Boutique extravaganza

Aspirational yet transient, hotels are the perfect places for designers to show off their skills. Bethan Ryder gets a sneak preview of two contrasting projects by Ron Arad and David Collins

When last year’s headline-grabbing £52m design blockbuster the Hotel Puerta America opened in Madrid, it seemed our obsession with the boutique hotel had reached fever pitch. For some, such as Ian Schrager, lauded for igniting the phenomenon with the launch of New York’s Morgans Hotel in 1984, it signalled the end. ‘No taste, no style, no idea,’ he railed.

Nevertheless, the Hotel Puerta America allowed many designers to flex their wings in the realm of hotel design, with widely different interpretations. Far from marking the demise of the designer hotel, it could well be the springboard for more. Interest and innovation by heavyweight architects and designers in this area, and the extension into residential condominiums and serviced apartments looks set to run and run.

Hotel Duomo, Rimini

Designed by Ron Arad Associates

Ron Arad designed the seventh floor of the Hotel Puerta America and now, one year on, he has completed the €10m (£6.9m) renovation of a 41-room hotel in Rimini, Italy, due to open this autumn. It features several show-stopping elements, not least the bronze skin that wraps around the existing façade and bends inwards and down to form the roof and banquette of the ground floor bar.

To create ‘the best hotel in Rimini or the best hotel in Italy’ was the ambitious brief. Arad’s challenge was to fulfil these ambitions without overloading the scheme, and the result blends a few beautifully executed and sculptural bold ideas. Arad believes what’s paramount in hotel design ‘is not to try to create a home from home, but to create a different experience when you’re in a hotel. What’s paramount with everything we do in our practice is to try to design things as if they’ve been designed for the first time, so it’s not just another reception design or bar’.

The tapering, conical, polished stainless steel ring posing as a reception desk at the Duomo is a unique focal point. The bronze-topped bar with mirror-polished stainless steel sides comprises one large island unit with ‘fjord-like scoops’, providing curvy niches for bar flies to inhabit.

Rooms are pared down and all white with lime accents. Corian bathroom pods form the backdrop to the sleeping area, a huge porthole window between the two allowing natural light to flow into the bathrooms. Arad’s approach is unashamedly architectural. ‘Generally, we’re not into pattern and decoration – we think that the objects, the surfaces and the spaces speak for themselves,’ he says. Judging by the preliminary drawings of his hotel project Upperworld, at the Battersea Power Station development, Arad’s future hotel designs – which include a new-build Swarovski Hotel near Innsbruck in Austria – are destined to be equally organic and ambitious in form.

The London NYC, New York

Designed by David Collins Studio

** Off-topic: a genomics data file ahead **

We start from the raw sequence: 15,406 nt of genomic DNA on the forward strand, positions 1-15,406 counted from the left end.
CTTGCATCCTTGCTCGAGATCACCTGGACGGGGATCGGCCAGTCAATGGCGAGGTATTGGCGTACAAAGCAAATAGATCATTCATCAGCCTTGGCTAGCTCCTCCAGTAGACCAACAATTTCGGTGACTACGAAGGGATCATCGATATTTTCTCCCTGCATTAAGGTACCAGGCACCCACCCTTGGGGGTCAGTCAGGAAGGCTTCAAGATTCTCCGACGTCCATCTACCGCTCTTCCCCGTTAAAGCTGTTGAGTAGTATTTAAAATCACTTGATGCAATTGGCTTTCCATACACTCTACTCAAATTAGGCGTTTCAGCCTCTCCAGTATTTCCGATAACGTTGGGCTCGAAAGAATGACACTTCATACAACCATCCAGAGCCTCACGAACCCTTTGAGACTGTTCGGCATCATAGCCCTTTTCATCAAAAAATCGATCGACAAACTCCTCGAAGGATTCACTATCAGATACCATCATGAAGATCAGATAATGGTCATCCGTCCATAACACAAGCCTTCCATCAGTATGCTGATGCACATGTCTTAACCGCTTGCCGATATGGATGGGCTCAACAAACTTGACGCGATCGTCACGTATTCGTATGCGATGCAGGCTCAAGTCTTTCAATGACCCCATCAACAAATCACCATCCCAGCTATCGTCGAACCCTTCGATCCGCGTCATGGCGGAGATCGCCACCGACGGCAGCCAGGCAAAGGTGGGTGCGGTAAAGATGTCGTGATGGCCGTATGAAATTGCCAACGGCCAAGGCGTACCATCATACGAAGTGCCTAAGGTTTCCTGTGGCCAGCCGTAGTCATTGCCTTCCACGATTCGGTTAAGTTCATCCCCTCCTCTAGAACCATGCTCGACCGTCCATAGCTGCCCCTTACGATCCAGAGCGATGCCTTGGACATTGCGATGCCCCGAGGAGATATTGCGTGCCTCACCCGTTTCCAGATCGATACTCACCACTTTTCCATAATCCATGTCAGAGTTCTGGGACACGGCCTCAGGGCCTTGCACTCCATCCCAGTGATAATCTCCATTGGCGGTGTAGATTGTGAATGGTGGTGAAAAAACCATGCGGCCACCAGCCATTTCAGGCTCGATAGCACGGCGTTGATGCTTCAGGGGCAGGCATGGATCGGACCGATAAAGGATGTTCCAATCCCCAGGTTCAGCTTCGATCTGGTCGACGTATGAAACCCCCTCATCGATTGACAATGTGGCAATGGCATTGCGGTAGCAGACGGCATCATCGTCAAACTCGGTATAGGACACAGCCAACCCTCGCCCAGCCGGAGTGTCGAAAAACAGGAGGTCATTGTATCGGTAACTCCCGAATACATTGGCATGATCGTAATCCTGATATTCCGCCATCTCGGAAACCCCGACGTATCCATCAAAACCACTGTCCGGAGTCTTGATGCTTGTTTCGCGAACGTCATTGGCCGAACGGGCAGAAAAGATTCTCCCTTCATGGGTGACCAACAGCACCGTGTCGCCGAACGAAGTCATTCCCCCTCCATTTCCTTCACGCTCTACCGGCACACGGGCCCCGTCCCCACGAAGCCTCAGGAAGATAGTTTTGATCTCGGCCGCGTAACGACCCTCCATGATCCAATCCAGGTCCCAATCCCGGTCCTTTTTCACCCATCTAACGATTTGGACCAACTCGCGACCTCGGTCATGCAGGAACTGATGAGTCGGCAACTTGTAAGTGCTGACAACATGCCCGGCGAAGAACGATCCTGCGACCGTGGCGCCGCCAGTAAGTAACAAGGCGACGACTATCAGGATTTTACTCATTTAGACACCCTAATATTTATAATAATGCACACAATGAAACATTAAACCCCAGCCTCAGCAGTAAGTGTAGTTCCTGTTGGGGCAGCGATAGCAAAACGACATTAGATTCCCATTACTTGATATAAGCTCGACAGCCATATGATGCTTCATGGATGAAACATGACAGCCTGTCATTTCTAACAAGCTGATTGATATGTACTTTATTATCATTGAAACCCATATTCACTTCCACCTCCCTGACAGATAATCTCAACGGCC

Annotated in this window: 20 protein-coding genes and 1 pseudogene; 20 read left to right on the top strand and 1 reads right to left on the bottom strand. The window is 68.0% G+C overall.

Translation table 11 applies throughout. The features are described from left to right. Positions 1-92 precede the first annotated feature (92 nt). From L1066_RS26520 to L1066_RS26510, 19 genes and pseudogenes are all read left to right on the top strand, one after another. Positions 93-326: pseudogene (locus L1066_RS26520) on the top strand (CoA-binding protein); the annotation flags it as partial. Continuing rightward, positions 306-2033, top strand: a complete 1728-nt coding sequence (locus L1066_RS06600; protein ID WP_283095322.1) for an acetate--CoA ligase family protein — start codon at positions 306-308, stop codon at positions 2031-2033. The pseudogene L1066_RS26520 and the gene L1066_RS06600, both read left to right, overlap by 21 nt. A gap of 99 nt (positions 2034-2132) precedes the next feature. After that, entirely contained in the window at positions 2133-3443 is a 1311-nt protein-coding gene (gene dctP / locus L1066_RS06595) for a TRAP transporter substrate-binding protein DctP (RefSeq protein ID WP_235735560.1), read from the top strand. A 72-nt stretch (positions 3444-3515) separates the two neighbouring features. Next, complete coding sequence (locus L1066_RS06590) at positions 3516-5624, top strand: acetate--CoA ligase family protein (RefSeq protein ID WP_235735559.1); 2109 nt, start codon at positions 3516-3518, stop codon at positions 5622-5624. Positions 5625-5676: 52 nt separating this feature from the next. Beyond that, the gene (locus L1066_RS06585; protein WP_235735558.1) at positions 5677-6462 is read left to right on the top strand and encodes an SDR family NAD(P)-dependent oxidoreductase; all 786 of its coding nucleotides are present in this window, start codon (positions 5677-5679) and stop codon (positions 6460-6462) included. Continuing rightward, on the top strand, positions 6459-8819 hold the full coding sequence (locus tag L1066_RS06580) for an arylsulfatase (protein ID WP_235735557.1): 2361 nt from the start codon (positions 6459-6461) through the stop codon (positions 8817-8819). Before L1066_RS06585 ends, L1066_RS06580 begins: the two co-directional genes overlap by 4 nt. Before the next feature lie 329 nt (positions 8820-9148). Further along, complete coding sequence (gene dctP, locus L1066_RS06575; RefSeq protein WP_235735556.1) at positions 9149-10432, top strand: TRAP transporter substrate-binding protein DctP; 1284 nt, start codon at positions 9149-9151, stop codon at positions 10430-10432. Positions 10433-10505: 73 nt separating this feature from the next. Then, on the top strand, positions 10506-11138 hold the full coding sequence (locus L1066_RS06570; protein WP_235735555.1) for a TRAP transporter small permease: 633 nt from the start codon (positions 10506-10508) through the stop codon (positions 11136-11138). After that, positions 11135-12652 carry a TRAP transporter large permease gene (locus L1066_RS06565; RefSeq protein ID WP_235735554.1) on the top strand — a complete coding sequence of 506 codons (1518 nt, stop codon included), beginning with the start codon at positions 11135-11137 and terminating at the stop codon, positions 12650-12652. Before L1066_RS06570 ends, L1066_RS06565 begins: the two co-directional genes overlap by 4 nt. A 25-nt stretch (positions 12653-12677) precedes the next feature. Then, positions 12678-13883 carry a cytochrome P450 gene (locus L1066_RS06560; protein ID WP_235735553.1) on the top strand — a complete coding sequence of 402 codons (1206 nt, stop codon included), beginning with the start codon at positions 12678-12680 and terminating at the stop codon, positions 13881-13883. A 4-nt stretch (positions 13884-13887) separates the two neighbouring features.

David Collins Studio’s first hotel project, the mammoth 540-room The London NYC (formerly the Rihga Royal) in midtown Manhattan, couldn’t be more different. The application of considered interior design, rather than an architectural statement makes David Collins’s approach the polar opposite to Ron Arad’s. ‘Essentially, a hotel has got to be a home from home,’ says Collins, ‘and in the current design aesthetic, this has got to be aspirational – a little less homely, but at the same time not too alien.’

Due to open in the autumn, The London NYC will include Gordon Ramsay’s first New York restaurant. ‘The London aspect comes from the service and the subliminal extras, rather than overt design,’ explains Collins, ‘although we have used references to London in the abstract form with amazing embroidered wallpaper panels, which we have commissioned for the entrance hall.’

A sneak preview of two completed guestrooms in light platinum and gold colour palettes reveal a refined elegance. Vast and light, they’re a breath of fresh air in a city where guestrooms are typically minute and often lacking in natural light. ‘This is a result of a lot of heart-searching and experimenting with fabrics,’ says Collins. ‘The aspect of the hotel doesn’t get a lot of light, especially on the lower floors, so we had to make the most of the light by using reflective fabrics.’

Limed oak parquet floors and beautifully crafted bespoke timber furniture lend a clean, contemporary feel. Likely to appeal equally to men and women, flamboyant wall-coverings behind the ‘open’ closets and matching laminated surfaces of the mini-bars (Collins’s personal favourite detail, because it’s ‘quirky and eccentric – again, a subliminal English reference’) are finely balanced by a simple desk and bedside fittings. Luxurious and classic in feel, without being remotely cluttered or cloying, it’s a subtle reinvention of the Manhattan guestroom, but also a stark contrast to Arad’s brave new world of hotel design.

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